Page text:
Community Profile
In 1850, the first settlers arrived in the Bonney Lake area. They traveled across the Naches Trail, following paths made by Native American tribes on their east-west crossing, a route that closely parallels today's Old Sumner-Buckley Highway.

It wasn’t until 1946 that Bonney Lake was established as a town, on a 1,000 acre parcel. Until 1946, there was no electricity or water available. The Simmons family was the driving force for development and incorporation, with Kenneth Simmons serving three terms as Bonney Lake's first mayor.

Incorporation was finally accomplished in 1949, when the city population reached 327. By 1950, the new town had streets, a water system, electricity, telephone lines, refuse disposal, and a blood bank. By 1957, there were 12 businesses in Bonney Lake, with several new shopping developments underway.
Bonney Lake History


Historical Society Logo

The Greater Bonney Lake Historical Society is a non-profit 501(c)3 group.
Mailing Address:
Greater Bonney Lake Historical Society
P.O. Box 8288
Bonney Lake, WA 98391
19306 Bonney Lake Blvd, Bonney Lake, WA 98391
(Public Works Center / old City Hall building)
Hours: Monday-Wednesday, 9:00 a.m. to Noon
Meetings: Monthly meetings are held the third Monday of each month at 7:00 p.m.
Historical Society
GBLHS Facebook Page
Phone: 253-447-3268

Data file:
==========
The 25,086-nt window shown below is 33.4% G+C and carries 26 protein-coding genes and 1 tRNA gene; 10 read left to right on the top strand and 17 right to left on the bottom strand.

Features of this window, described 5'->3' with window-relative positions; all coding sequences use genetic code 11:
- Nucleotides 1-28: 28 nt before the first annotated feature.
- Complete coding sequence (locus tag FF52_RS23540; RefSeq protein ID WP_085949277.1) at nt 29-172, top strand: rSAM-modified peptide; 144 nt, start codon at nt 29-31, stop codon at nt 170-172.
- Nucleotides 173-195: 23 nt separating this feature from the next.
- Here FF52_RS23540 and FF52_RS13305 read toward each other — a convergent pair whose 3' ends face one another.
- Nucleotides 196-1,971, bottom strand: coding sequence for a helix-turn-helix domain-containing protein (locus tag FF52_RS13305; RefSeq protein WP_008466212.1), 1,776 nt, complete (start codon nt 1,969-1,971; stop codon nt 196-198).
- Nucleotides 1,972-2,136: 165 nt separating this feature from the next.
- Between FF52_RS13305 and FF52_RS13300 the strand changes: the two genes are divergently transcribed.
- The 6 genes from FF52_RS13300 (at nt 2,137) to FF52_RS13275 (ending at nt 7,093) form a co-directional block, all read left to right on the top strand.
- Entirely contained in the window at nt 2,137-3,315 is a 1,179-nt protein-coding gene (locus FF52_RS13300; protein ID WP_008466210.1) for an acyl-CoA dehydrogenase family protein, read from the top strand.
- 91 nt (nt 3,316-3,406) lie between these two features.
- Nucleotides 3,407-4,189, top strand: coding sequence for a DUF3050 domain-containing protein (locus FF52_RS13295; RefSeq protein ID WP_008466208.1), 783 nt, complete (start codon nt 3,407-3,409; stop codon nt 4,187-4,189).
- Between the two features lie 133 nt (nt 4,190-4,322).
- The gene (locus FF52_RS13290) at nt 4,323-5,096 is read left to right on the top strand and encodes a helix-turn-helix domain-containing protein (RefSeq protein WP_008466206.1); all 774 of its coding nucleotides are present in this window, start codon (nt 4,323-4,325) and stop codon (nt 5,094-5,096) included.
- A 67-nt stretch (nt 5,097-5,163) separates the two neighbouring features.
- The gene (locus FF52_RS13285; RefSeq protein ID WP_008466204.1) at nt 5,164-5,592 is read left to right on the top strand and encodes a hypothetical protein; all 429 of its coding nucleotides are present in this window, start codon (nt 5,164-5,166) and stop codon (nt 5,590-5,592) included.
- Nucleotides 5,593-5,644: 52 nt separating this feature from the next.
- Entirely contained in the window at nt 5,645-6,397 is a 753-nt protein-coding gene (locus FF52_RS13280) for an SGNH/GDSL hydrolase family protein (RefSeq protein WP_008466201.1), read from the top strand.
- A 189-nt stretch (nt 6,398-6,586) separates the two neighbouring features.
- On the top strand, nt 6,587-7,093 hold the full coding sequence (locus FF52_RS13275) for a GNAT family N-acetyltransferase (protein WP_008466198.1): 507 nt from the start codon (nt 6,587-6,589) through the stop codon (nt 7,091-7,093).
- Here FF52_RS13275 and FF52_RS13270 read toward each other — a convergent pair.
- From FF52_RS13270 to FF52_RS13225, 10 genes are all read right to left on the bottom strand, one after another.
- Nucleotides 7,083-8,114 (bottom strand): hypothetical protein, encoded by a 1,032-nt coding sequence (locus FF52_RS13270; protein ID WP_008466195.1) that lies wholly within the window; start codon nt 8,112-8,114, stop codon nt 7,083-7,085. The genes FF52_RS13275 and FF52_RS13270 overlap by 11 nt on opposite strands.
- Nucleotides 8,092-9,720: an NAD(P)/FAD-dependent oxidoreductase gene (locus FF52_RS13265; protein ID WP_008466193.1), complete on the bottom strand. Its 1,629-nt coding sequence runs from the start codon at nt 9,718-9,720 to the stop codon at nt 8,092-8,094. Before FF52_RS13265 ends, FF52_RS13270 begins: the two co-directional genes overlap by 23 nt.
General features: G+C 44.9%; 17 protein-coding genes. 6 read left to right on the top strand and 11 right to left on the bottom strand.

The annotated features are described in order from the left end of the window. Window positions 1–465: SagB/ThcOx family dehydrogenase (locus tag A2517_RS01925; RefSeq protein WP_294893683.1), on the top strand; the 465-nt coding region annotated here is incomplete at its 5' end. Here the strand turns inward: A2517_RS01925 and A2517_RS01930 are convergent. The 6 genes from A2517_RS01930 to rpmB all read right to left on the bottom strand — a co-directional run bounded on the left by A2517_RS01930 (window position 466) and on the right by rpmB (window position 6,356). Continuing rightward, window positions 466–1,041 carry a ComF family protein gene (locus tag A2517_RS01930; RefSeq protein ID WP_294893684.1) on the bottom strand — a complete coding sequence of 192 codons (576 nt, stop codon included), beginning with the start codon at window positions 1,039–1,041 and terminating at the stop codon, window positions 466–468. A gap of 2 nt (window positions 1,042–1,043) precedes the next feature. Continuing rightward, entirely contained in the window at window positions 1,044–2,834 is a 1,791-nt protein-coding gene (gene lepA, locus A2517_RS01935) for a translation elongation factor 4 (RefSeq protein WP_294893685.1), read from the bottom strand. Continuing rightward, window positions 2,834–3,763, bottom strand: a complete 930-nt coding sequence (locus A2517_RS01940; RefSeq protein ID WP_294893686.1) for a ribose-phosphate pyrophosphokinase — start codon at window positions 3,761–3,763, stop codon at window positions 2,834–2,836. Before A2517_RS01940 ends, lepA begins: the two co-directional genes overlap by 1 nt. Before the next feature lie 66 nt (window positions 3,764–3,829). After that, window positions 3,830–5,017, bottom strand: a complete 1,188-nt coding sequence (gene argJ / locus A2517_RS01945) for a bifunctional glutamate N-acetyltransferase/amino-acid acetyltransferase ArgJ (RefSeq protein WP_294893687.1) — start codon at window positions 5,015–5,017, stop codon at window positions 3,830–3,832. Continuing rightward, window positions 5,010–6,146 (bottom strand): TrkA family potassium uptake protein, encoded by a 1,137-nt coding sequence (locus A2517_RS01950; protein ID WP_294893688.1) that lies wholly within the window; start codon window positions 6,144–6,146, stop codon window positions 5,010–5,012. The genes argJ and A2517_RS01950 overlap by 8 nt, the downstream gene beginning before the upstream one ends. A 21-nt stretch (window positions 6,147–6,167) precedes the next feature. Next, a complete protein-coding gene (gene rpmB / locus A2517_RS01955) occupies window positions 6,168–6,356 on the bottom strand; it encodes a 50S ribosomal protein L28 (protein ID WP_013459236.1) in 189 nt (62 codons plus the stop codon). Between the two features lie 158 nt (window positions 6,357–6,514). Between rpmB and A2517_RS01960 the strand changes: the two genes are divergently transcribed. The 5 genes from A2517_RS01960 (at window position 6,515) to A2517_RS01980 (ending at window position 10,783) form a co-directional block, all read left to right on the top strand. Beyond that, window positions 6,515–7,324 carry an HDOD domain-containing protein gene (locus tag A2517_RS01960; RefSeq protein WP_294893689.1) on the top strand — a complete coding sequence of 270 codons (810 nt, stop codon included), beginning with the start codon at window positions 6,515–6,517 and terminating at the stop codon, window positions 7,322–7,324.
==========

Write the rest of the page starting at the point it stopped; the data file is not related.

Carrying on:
The history of the Bonney Lake plateau figures prominently in the early history of Washington Territory. The Naches Trail, a former Native American path extending from the waters of Puget Sound to the Cascade Mountains and beyond, saw not only the traffic of Native Americans, but also trappers with the Hudson Bay Company and explorers from the 1841 Wilkes United States Exploring Expedition.

With the establishment of Washington Territory by an act of Congress in 1853, there was increased interest in settling the Puget Sound region. The Donation Land Claim Act served as an enticement for many new immigrants, including our area's first settlers. Michael Connell and James Williamson, former soldiers in the U.S. Army assigned to Fort Steilacoom, built cabins on their claims along the White River. Reuben Ashford Finnell built his cabin and barn a mile to the west on the banks of what is now known as Fennel Creek.

Puget Sound residents were eager to divert the wagon train migration from Oregon Territory to the wilderness of Western Washington in order to increase our population. The quickest way to do this was to create a road over the Cascades, thereby shortening the route by more than 200 miles. The old Naches Trail became known as the Immigrant Road, and the first wagon train to use the still unfinished road crossed the mountains in the fall of 1853, bringing families that became the founders of communities, such as Longmire, Biles, Lane, Himes, Kincaid, and many more.

View our Naches Trail Maps:
1856 Naches Trail Map
Current Naches Trail Map

Stone MonumentFollowing the Medicine Creek Treaty of December 1854, Governor Isaac Stevens relegated the Native Americans to reservations. Once a free roaming people, unrest began building when the Native Americans came to understand how confined they were to be. On October 27, 1855, the Puget Sound Indian War began on Connell’s Prairie when Michael Connell and Lt. James McAllister were ambushed as the road crossed the swamp where the Native Americans waited in thick underbrush, hidden by fallen timber. The following day the Native Americans crossed the White River and killed 9 people and then returned to Connell’s Prairie a few days later to once again ambush unsuspecting victims, Col. A. Benton Moses and Joseph Miles. The Naches Trail - Immigrant Road soon became known as the Military Road providing a more rapid path between Steilacoom and Fort Walla Walla.